Then she said it again, only with more emphasis, as in, “NYMPHS! NYMPHS! Why did you get that?” she asked somewhat incredulously. It is important to note that she was smiling.

I mumbled and sort of stammered an excuse along the line that I did not get the plate I really wanted; that I picked NYMPHS as an impulsive choice and never thought I would actually end up with it. Lou Anne was never angry or even slightly displeased with this situation.

I told her. “Nymphs are aquatic insects, and I’m a fly fisherman, who would think otherwise?”

She said, “Uhhhhhhhh,” deliberately dragging it out for emphasis, “That word means more than that…look it up in the dictionary.”

So I did. I was enlightened by this primary definition of ‘nymphs ‘in Webster’s Collegiate Dictionary:

Nymphs – Minor divinities of ancient mythology represented by beautiful maidens residing in forests, fields, mountains, meadows, and waters.

Ever since then, I have committed the primary definition of ‘nymphs’ to memory. The aquatic insect definition has taken second billing. Oh well, it was done. But, I didn’t mind, and neither did my wife. We just started having fun with it – you know, the old double entendre. We got a lot of laughs and jokes over it. She always appreciated the related humor and various incidents, comments, and even double-takes on the highway. And she never minded driving the “Nymphmobile.”

Once I was passed by a car load of co-eds who tooted, hollered, and waved. I tooted and waved back at them. Another time I was parked along Fourth Street in my hometown of Williamsport, Pennsylvania, right in front of the bank, where I had gone do to what you do when you go into a bank. When I came out, there was a car stopped, in traffic, behind the Nymphmobile, occupied by a young couple, and the male driver was leaning out over the door of the convertible, the top was down, and he was using his cell phone to take a picture of my NYMPHS plate. His girlfriend was giggling. He said, “Cool plate, dude!” It probably ended up on facebook or youtube…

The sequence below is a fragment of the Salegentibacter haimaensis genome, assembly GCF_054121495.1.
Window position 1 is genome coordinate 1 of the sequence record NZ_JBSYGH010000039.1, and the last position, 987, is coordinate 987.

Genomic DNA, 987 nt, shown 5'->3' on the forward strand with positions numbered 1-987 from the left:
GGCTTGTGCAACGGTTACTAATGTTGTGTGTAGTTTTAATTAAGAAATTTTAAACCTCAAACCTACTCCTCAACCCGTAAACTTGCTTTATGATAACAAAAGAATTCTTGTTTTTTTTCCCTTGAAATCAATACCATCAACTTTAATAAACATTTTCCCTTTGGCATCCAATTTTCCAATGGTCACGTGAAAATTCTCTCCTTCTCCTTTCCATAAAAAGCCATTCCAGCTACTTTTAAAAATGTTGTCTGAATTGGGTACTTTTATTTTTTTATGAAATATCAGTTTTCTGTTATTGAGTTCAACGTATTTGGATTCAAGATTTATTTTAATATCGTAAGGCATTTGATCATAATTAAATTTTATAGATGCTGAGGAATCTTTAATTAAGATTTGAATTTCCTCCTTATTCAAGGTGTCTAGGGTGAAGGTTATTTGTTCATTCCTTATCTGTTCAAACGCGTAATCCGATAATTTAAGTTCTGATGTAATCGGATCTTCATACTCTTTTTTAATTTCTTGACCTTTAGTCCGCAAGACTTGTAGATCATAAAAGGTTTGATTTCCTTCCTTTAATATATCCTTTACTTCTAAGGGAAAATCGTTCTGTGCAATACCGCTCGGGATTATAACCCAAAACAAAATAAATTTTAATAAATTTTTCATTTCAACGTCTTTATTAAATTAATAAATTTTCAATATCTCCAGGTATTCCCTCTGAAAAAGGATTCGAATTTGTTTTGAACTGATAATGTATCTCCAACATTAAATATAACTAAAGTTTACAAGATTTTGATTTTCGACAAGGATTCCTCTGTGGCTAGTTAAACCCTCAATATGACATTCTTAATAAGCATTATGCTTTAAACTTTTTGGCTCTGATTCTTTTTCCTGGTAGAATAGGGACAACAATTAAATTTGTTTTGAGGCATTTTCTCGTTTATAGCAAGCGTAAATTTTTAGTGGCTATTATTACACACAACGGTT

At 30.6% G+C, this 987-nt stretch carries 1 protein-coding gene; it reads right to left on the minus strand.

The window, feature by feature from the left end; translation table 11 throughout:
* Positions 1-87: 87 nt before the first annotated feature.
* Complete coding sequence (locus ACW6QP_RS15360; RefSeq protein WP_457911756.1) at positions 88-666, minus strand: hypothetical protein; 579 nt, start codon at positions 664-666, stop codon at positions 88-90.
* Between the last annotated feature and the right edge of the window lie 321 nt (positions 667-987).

A friend from my local Trout Unlimited Chapter once served as a host for a group of the New York Angler’s Club, one of them drove his New York vehicle with a NYMPHS license plate, but in his case, it was on both front and back of the car.

To clarify my reason and to hopefully legitimize this Vanity Plate on my car, here are a few photos of some nymphs, aquatic invertebrate imitations, and not beautiful maidens, that I tied up. Excuse me, tied:

Golden Stonefly Nymph #8, tied by Don Bastian

Golden Stonefly Nymph #8, tied by Don Bastian, same fly as above, different angle. Sometimes that is all you have to do to the trout, present your nymph in a slightly different manner…or angle of drift.

Isonychia Nymph Size #10, aka, Slate Drake, side profile. Note the realistic side-profile bulge in the wing case…that’s specific tying material application to imitate the real bugs.

Isonychia Nymph Size #10, top view. Note the short legs, again, realism designed to match the natural nymphs.

Isonychia Nymphs #10

This is one of my favorite nymph patterns. I made this post today, but am heading to my cabin very soon for a winter weekend of fly tying and camaraderie with friends. I will follow up next week with pattern recipes, and more information. Oh, and to clarify, I’ll be driving the Nymphmobile.

Added Monday, February 13: The weekend at the cabin was great, lots of fun, and while I made a pot of chili, ham & cheese omelets one morning, pancakes and bacon the next, and grilled Rachael and Reuben variations for lunch, one much-appreciated favor was that one of my friends cooked the evening dinners. Since I normally do most of the cooking, I really enjoyed the respite of tying flies until called for dinner.